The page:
And to accommodate for the possibility of alternatively formatted NDCs in bar codes, the statute is amended in this final rule to allow FDA's center directors to approve additional standards or formats for bar codes.

Other Responses of Note

Commenters, meanwhile, asked FDA to clarify how the content of labeling differs from package inserts and final printed labeling.

FDA explains the nitty gritty of the terms: “In defining the term ‘content of labeling,’ for human drugs, we use the phrase ‘prescription drug labeling’ (instead of ‘package insert’ or ‘professional labeling’) to mean FDA-approved labeling for prescription drug products described in §§ 201.56, 201.57, and 201.80. For human prescription drugs that are subject to section 505 of the FD&C Act or section 351 of the PHS Act, content of labeling is defined as the content of the prescription drug labeling. For human OTC drugs, content of labeling is not defined in these terms; it includes ‘all text, tables, and figures including the drug facts labeling required by § 201.66.’ For animal drugs, ‘content of labeling’ is defined to mean labeling that accompanies the drug that is necessary to enable safe and proper administration of the drug. This would generally include package inserts and final printed labeling.”

The final rule also revises the regulations to state that FDA will accept establishment registration or listing information submitted by a private label distributor if it is acting as an authorized agent for an establishment that manufactures, repacks, relabels, or salvages drugs. It also revises the statute to specify that registrants must review and update registration information between 1 October and 31 December each year.

Digging even more into the weeds of the final rule, FDA clarifies how it defines commercial distribution, telling industry commenters: “We disagree with the suggestion that a transfer of drugs from a contract manufacturer to another contracting party should not qualify as commercial distribution. Such an exemption would interfere with FDA's ability to track drugs and establishments for inspection. However, by revising the definition of ‘commercial distribution’ to exclude internal or interplant transfers of drugs, including active pharmaceutical ingredients, other unfinished drugs, and finished drug products, between registered establishments under common ownership and control, we have reduced the drug listing burden generally. This exclusion accommodates the common practices of specialized manufacturing at different registered establishments under common ownership and control. This practice often results in multiple internal and interplant transfers of these materials prior to marketing, which we do not consider commercial distribution for registration and listing purposes.”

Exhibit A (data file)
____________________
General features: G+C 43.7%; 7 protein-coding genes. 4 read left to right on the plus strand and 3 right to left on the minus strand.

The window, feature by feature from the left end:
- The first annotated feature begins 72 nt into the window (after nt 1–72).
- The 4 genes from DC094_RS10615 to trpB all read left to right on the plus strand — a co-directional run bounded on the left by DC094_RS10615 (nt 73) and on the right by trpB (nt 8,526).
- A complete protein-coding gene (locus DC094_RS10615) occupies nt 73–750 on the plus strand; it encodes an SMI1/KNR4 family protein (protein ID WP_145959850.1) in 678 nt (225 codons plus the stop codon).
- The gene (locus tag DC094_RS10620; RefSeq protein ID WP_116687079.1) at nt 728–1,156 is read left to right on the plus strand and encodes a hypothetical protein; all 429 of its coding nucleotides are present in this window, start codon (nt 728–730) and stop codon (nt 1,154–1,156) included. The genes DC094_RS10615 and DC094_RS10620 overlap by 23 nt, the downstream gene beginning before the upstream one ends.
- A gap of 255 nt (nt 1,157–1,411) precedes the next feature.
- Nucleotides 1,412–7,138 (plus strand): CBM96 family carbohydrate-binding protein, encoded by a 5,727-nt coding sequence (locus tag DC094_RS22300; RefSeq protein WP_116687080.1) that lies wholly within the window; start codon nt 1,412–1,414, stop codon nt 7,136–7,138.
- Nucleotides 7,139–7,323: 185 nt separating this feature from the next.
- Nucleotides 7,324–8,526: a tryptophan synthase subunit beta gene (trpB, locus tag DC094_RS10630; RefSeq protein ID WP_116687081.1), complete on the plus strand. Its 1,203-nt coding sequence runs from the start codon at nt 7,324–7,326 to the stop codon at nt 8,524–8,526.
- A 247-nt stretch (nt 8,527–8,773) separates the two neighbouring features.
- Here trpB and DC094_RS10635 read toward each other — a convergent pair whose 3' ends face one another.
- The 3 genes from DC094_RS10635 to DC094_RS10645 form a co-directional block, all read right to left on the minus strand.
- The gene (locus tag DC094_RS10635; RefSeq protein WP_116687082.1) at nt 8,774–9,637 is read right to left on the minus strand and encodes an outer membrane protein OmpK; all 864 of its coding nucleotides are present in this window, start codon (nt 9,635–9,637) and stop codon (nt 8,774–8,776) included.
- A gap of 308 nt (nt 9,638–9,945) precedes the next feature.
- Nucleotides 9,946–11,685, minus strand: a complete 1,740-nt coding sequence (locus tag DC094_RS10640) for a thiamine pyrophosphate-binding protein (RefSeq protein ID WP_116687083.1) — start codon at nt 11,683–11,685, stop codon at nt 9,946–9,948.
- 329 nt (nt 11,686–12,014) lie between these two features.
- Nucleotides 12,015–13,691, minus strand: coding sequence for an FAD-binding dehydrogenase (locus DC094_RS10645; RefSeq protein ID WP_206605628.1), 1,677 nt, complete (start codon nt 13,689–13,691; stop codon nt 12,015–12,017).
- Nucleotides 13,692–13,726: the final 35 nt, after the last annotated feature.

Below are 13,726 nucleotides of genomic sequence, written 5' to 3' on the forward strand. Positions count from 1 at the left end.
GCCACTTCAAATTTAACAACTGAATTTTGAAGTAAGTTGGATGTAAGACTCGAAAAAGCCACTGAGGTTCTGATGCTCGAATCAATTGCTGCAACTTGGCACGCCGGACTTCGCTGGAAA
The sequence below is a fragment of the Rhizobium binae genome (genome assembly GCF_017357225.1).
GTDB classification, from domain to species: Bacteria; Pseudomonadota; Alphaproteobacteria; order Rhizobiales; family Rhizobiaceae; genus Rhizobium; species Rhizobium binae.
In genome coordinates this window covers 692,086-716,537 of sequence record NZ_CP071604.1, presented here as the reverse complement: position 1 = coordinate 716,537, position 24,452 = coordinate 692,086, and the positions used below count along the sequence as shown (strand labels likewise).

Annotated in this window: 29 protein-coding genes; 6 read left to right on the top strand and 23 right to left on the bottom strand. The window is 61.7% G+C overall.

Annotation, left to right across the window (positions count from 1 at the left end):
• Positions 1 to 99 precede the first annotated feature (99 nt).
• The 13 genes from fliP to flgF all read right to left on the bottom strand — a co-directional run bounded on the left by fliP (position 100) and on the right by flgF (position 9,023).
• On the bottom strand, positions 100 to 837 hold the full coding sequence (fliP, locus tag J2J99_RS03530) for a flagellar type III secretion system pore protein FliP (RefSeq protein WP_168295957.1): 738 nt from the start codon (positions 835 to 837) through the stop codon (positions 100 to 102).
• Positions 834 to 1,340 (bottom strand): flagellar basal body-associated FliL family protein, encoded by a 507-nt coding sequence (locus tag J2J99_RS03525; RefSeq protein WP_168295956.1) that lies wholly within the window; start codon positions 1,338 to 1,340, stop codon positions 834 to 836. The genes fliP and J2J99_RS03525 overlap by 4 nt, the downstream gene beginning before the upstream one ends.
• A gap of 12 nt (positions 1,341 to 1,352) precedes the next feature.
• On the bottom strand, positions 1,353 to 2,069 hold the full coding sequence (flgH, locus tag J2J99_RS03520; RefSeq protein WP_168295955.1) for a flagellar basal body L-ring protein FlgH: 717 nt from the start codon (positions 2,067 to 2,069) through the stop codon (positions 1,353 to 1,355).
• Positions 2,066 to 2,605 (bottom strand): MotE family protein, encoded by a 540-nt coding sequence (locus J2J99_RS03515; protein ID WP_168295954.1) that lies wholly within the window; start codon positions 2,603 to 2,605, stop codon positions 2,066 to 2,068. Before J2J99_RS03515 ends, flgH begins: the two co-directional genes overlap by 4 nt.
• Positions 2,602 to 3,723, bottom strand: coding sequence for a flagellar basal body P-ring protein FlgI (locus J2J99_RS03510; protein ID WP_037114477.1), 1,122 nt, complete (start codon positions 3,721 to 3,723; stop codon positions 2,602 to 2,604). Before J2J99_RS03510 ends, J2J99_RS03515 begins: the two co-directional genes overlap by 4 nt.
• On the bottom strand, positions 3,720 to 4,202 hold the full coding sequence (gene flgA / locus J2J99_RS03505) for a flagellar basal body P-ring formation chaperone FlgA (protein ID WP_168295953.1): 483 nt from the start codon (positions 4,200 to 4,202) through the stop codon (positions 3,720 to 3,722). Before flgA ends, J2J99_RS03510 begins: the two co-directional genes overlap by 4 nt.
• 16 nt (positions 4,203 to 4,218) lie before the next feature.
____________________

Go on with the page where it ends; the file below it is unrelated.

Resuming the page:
Compliance Dates

For drug products currently subject to part 207, the electronic submission requirement was largely implemented via 2009 electronic registration and listing guidance (74 FR 26248), FDA says. But upon the effective date of this final rule (90 days after 31 August 2016), FDA expects continued electronic submission of registration and listing information in accordance with the electronic registration and listing guidance and with the new § 207.61.

“This applies to newly submitted registration and listing information as well as updates to information previously submitted. FDA will accept waiver requests in accordance with § 207.65 of this final rule upon its effective date,” FDA says.

Two years after the effective date of this final rule (90 days after 31 August), FDA also says it intends to remove from its current electronic database establishment registration and listing information submitted in the past on paper and not updated with a more recent electronic submission.

“The purpose of this removal is to purge outdated information from our database, such as information registrants failed to update after discontinuing a drug product or closing an establishment,” FDA says. Other compliance dates are listed on pages 116 through 118 of the final rule.

Requirements for Foreign and Domestic Establishment Registration and Listing for Human Drugs, Including Drugs That Are Regulated Under a Biologics License Application, and Animal Drugs



© 2023 Regulatory Affairs Professionals Society.

Discover more of what matters to you

No taxonomy